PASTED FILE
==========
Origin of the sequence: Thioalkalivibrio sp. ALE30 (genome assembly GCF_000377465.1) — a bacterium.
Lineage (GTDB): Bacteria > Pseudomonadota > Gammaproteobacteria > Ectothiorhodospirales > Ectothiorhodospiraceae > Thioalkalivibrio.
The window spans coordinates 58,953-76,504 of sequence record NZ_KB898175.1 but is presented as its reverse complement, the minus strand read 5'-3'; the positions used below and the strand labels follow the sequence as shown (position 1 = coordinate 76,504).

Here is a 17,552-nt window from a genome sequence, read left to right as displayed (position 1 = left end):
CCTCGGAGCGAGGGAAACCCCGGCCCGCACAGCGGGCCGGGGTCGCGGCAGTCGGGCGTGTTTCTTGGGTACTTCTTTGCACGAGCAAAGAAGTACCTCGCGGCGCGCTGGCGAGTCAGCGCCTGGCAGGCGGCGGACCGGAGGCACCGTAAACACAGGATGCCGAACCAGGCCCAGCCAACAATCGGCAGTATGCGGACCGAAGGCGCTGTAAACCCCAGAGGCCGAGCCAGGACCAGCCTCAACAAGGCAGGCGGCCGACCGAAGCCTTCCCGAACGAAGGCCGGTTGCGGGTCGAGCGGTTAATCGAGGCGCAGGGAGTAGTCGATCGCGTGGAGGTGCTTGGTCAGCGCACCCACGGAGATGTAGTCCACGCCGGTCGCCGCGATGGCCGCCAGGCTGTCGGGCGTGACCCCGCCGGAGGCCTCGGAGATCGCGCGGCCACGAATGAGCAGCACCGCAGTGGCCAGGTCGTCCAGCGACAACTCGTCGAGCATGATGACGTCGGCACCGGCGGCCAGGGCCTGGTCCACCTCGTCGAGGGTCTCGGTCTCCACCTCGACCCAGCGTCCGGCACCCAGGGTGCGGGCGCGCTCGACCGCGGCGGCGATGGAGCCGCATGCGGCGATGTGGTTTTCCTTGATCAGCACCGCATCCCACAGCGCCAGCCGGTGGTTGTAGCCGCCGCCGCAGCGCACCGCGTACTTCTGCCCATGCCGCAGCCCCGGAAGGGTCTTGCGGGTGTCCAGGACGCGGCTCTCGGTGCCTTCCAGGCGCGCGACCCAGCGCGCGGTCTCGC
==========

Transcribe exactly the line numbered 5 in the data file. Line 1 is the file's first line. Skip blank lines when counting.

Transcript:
CCTCGGAGCGAGGGAAACCCCGGCCCGCACAGCGGGCCGGGGTCGCGGCAGTCGGGCGTGTTTCTTGGGTACTTCTTTGCACGAGCAAAGAAGTACCTCGCGGCGCGCTGGCGAGTCAGCGCCTGGCAGGCGGCGGACCGGAGGCACCGTAAACACAGGATGCCGAACCAGGCCCAGCCAACAATCGGCAGTATGCGGACCGAAGGCGCTGTAAACCCCAGAGGCCGAGCCAGGACCAGCCTCAACAAGGCAGGCGGCCGACCGAAGCCTTCCCGAACGAAGGCCGGTTGCGGGTCGAGCGGTTAATCGAGGCGCAGGGAGTAGTCGATCGCGTGGAGGTGCTTGGTCAGCGCACCCACGGAGATGTAGTCCACGCCGGTCGCCGCGATGGCCGCCAGGCTGTCGGGCGTGACCCCGCCGGAGGCCTCGGAGATCGCGCGGCCACGAATGAGCAGCACCGCAGTGGCCAGGTCGTCCAGCGACAACTCGTCGAGCATGATGACGTCGGCACCGGCGGCCAGGGCCTGGTCCACCTCGTCGAGGGTCTCGGTCTCCACCTCGACCCAGCGTCCGGCACCCAGGGTGCGGGCGCGCTCGACCGCGGCGGCGATGGAGCCGCATGCGGCGATGTGGTTTTCCTTGATCAGCACCGCATCCCACAGCGCCAGCCGGTGGTTGTAGCCGCCGCCGCAGCGCACCGCGTACTTCTGCCCATGCCGCAGCCCCGGAAGGGTCTTGCGGGTGTCCAGGACGCGGCTCTCGGTGCCTTCCAGGCGCGCGACCCAGCGCGCGGTCTCGC